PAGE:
After nearly 100 years, Linville Caverns continues to operate as a private enterprise. The caverns are open for 30–40-minute guided tours, with some wheelchair accessibility, which begin regularly several times an hour. Visitors learn about the geology of the formations and hear lore about the caverns, including the tale of Civil War deserters who used the caverns as a hideout.
The entrance to the cave, visitor center, and gift shop are located off U.S. Route 221 in McDowell County, a few miles south of Linville Falls and four miles from the Blue Ridge Parkway.
19929 US 221 North, Marion | (828) 756-4171 | linvillecaverns.com
About McDowell County
Native American tribes first settled in this region more than 6,000 years ago. And in the early 1700s, the fertile Catawba River basin attracted Ulster Scots and German settlers. McDowell County was the western outpost of European settlement in America until the Revolutionary War. Today, the county’s 46,000 residents live in and around the towns of Lake James, Linville Falls, Little Switzerland, Marion, and Old Fort.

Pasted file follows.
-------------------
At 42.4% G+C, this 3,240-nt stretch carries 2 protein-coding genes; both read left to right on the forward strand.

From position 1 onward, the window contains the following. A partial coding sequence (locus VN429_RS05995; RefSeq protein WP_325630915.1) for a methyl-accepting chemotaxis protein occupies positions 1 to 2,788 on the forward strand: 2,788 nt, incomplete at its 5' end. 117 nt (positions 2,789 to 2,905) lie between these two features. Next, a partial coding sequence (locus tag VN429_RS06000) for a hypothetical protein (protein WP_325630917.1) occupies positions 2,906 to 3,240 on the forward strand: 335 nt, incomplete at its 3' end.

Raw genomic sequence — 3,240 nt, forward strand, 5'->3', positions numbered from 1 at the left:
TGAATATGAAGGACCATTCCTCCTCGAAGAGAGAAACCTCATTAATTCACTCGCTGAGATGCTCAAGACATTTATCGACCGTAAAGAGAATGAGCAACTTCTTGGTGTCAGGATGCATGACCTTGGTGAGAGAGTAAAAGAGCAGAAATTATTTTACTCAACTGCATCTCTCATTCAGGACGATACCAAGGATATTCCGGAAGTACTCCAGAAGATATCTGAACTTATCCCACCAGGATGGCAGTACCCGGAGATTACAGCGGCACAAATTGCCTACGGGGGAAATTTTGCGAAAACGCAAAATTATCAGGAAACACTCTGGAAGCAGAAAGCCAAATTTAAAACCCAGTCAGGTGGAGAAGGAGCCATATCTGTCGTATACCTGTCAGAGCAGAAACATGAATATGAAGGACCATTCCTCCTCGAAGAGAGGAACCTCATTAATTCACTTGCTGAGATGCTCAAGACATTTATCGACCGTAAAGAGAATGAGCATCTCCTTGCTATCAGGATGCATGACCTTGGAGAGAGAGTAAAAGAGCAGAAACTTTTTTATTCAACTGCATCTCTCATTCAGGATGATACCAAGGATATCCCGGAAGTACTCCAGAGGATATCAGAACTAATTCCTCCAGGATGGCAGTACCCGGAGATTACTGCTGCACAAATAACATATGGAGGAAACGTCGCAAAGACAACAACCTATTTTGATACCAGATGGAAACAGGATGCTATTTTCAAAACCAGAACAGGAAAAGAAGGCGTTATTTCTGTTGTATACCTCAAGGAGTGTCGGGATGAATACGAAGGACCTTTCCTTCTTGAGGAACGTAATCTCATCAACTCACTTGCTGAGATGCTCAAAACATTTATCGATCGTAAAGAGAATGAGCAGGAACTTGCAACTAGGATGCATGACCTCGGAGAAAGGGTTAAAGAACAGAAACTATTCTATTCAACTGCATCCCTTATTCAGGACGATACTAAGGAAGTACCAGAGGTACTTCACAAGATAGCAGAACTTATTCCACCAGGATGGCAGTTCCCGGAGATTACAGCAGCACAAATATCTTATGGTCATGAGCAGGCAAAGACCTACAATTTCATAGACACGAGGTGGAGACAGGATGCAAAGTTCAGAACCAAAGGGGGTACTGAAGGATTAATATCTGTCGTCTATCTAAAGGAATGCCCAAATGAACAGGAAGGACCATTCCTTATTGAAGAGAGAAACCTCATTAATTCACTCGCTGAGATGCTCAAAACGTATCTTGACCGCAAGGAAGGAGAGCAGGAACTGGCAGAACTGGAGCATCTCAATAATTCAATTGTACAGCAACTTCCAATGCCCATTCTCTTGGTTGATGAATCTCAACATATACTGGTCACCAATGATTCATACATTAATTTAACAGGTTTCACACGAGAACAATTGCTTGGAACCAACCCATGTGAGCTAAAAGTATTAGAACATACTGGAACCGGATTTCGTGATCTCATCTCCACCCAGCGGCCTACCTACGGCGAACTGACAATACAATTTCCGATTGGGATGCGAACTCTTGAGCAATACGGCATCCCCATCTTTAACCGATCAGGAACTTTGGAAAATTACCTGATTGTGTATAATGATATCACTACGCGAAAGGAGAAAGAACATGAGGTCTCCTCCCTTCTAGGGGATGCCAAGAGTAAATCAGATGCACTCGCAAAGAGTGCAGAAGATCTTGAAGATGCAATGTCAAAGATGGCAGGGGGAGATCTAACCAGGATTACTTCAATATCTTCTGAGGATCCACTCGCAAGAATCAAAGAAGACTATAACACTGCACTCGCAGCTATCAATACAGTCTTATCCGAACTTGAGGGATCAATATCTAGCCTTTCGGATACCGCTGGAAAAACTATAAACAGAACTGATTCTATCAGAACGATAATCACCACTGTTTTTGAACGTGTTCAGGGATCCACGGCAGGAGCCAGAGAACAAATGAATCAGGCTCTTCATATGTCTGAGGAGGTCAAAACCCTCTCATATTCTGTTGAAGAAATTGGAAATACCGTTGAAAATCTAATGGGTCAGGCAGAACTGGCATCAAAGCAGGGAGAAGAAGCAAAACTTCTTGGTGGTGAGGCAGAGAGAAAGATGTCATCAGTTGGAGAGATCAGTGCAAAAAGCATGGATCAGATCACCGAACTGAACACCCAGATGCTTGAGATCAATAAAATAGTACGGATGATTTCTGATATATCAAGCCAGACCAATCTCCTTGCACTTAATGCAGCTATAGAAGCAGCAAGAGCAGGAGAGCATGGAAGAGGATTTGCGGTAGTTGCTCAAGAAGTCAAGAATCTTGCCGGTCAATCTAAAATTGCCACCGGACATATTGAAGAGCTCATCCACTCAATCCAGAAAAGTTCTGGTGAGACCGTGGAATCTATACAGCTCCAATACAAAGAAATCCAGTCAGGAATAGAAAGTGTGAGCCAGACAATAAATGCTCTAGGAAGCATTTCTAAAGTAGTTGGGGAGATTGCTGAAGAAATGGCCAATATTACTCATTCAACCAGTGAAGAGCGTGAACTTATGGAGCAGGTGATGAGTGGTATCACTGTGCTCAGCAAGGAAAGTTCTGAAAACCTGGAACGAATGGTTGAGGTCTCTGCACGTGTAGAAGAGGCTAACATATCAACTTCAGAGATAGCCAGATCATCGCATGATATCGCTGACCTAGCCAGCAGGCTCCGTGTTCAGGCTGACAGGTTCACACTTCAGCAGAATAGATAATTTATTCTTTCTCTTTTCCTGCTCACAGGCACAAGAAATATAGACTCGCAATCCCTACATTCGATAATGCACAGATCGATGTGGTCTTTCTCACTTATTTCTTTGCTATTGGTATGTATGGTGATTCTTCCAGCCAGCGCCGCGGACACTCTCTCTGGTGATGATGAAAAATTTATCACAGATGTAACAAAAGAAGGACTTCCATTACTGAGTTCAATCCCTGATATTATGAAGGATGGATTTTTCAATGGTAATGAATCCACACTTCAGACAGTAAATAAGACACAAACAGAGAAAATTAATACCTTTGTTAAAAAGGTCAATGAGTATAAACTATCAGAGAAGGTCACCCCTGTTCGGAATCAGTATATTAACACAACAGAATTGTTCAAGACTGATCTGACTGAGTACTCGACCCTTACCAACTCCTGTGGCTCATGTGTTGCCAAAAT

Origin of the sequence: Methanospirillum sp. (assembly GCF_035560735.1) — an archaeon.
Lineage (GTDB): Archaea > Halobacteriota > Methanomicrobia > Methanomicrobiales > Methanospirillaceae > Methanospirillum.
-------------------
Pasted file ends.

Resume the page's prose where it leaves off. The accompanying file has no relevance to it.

Elevations here top 4,000 feet above sea level, opening up to views of the green valley floors below. McDowell County lands include 67,000 acres of Pisgah National Forest, the Overmountain Victory National Historic Trail, the Blue Ridge Parkway (which forms 30 miles of the county’s northern border), Catawba Falls, and the Linville Gorge Wilderness Area. The 220-mile-long Catawba River, named after the Native American tribes that first settled on the banks, flows east to west, dividing the county.
Does that sound like the perfect lifestyle for you? Find your dream home in McDowell County now!